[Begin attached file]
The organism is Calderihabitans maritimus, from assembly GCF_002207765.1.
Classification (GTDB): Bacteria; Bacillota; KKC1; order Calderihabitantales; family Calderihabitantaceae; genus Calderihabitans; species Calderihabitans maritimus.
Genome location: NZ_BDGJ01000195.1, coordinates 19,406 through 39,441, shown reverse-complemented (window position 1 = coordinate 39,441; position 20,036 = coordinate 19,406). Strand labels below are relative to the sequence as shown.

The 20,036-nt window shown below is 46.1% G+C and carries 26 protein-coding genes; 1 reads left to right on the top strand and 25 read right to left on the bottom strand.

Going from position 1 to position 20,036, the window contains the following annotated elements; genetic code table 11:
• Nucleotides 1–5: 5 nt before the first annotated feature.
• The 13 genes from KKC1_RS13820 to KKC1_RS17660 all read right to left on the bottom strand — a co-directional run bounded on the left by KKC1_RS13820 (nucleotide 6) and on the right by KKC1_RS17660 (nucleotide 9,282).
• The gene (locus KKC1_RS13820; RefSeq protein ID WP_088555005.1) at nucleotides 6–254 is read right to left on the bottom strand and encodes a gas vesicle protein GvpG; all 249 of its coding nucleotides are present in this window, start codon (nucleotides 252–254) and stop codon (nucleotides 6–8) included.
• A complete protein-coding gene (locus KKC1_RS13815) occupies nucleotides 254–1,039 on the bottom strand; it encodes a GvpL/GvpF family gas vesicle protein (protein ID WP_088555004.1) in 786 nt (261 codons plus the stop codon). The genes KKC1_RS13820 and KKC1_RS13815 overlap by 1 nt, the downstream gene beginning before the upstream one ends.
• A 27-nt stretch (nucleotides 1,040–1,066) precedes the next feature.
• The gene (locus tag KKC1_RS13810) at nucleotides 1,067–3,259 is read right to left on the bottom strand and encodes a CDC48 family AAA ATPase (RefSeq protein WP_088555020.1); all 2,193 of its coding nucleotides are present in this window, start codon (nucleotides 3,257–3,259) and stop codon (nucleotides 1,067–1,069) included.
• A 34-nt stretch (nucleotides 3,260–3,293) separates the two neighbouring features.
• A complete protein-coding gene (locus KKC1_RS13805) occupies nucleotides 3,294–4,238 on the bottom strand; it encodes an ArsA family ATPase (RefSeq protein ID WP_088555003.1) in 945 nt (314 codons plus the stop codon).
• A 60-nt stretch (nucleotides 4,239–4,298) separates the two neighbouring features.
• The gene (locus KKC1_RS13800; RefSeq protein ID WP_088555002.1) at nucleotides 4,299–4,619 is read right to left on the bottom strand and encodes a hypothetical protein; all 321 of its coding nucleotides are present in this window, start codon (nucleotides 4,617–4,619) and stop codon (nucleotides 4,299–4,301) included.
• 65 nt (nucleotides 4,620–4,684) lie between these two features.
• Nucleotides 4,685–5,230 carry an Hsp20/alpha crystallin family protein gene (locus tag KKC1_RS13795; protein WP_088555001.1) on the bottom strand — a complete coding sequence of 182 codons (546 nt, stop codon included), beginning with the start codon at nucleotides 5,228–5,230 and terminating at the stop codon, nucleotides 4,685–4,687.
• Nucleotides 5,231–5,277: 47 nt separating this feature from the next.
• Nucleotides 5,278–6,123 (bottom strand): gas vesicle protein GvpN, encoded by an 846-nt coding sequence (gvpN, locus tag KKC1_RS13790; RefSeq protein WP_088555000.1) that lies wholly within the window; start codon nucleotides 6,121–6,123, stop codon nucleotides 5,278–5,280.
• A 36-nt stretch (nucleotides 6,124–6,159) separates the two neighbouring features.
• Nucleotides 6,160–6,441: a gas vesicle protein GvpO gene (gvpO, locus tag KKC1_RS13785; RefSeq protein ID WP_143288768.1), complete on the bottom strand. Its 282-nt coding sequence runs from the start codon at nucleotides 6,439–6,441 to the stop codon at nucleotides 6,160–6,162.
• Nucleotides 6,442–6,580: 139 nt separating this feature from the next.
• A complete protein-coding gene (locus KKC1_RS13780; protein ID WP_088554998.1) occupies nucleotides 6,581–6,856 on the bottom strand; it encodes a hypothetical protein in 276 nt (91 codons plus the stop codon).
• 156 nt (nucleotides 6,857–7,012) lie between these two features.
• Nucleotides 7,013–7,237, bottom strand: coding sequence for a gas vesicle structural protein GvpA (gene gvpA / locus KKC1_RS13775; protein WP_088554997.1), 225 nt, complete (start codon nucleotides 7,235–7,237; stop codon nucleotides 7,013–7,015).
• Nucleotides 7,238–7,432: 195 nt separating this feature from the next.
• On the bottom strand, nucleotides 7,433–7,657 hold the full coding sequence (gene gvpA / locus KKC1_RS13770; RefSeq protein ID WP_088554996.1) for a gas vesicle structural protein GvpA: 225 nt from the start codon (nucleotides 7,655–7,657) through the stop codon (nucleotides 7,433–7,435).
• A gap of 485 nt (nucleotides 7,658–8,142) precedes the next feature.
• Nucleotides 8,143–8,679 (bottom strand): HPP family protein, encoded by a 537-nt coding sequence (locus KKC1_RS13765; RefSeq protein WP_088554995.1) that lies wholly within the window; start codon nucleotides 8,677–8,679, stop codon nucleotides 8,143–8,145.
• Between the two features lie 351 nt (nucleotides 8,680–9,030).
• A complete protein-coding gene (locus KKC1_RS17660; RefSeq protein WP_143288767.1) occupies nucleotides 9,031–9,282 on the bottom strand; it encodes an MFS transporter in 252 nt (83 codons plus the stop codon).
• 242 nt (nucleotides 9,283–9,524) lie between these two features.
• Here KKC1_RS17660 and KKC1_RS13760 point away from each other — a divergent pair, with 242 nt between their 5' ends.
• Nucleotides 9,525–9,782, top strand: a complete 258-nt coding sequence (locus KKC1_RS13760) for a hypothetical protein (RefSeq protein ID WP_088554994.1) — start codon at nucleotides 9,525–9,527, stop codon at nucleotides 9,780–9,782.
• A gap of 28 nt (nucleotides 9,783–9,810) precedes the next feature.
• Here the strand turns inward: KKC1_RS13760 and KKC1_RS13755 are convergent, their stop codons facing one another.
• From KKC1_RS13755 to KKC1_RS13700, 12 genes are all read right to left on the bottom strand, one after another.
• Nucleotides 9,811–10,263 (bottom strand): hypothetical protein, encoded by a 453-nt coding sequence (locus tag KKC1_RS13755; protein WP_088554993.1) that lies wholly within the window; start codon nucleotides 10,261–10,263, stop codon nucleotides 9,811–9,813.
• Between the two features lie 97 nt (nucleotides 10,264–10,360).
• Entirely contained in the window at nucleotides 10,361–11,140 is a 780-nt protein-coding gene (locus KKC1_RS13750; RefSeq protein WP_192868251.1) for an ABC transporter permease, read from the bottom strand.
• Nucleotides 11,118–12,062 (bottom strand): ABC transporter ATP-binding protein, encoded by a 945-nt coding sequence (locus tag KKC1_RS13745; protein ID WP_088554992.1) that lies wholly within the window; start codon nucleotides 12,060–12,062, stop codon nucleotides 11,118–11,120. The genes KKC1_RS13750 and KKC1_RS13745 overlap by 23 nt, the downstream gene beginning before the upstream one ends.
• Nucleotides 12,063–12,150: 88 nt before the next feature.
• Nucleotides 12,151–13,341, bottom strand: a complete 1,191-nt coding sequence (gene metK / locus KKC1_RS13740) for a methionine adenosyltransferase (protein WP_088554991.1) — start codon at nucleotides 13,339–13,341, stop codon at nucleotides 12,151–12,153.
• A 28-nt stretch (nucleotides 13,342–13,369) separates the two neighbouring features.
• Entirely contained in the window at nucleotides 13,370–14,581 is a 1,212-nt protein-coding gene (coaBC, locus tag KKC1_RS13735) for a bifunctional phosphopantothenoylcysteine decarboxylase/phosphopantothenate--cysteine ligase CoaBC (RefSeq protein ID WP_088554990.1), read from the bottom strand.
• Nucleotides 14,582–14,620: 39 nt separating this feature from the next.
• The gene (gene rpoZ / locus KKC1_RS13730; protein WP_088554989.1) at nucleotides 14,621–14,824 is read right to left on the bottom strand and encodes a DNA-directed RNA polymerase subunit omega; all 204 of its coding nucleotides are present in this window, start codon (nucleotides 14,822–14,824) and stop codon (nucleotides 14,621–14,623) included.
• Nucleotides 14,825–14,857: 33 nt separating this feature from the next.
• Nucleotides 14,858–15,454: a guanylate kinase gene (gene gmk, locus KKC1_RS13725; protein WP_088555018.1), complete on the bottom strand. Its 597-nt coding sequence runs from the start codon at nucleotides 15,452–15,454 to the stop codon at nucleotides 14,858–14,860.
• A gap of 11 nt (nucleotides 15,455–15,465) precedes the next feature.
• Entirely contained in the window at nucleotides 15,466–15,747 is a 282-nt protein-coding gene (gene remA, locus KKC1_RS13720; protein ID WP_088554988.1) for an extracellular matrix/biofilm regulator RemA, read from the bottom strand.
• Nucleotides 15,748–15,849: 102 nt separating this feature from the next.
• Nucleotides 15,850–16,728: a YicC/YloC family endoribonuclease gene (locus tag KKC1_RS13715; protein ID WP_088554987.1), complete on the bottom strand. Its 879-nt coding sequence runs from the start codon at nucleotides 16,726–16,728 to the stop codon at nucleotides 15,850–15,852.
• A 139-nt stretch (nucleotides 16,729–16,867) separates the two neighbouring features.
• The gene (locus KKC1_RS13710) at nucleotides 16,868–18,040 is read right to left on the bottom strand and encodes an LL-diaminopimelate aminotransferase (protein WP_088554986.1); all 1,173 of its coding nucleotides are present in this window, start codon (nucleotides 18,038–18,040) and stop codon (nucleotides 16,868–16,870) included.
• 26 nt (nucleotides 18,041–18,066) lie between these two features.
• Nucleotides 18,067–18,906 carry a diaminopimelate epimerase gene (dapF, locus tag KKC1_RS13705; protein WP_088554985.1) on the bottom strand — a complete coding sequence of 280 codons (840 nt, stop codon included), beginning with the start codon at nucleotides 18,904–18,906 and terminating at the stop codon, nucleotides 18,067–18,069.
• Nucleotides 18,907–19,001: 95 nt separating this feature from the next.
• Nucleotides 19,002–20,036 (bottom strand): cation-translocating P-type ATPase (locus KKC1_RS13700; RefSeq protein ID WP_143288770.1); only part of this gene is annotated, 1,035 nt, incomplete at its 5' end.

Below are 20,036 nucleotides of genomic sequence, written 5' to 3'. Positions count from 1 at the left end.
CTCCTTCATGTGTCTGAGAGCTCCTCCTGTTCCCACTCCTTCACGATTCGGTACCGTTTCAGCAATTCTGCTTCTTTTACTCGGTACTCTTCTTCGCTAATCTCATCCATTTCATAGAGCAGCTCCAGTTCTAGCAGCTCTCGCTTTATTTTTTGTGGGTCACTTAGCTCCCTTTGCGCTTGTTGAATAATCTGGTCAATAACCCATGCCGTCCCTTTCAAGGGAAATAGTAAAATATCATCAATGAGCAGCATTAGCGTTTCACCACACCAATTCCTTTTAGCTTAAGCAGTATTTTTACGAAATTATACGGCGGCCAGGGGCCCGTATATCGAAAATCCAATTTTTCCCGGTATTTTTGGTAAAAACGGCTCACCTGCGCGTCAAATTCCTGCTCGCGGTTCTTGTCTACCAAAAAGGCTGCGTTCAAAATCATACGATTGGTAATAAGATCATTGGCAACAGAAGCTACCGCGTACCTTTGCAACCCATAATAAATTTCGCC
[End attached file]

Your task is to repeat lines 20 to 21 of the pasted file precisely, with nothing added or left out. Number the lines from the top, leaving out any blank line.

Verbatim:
• A 36-nt stretch (nucleotides 6,124–6,159) separates the two neighbouring features.
• Nucleotides 6,160–6,441: a gas vesicle protein GvpO gene (gvpO, locus tag KKC1_RS13785; RefSeq protein ID WP_143288768.1), complete on the bottom strand. Its 282-nt coding sequence runs from the start codon at nucleotides 6,439–6,441 to the stop codon at nucleotides 6,160–6,162.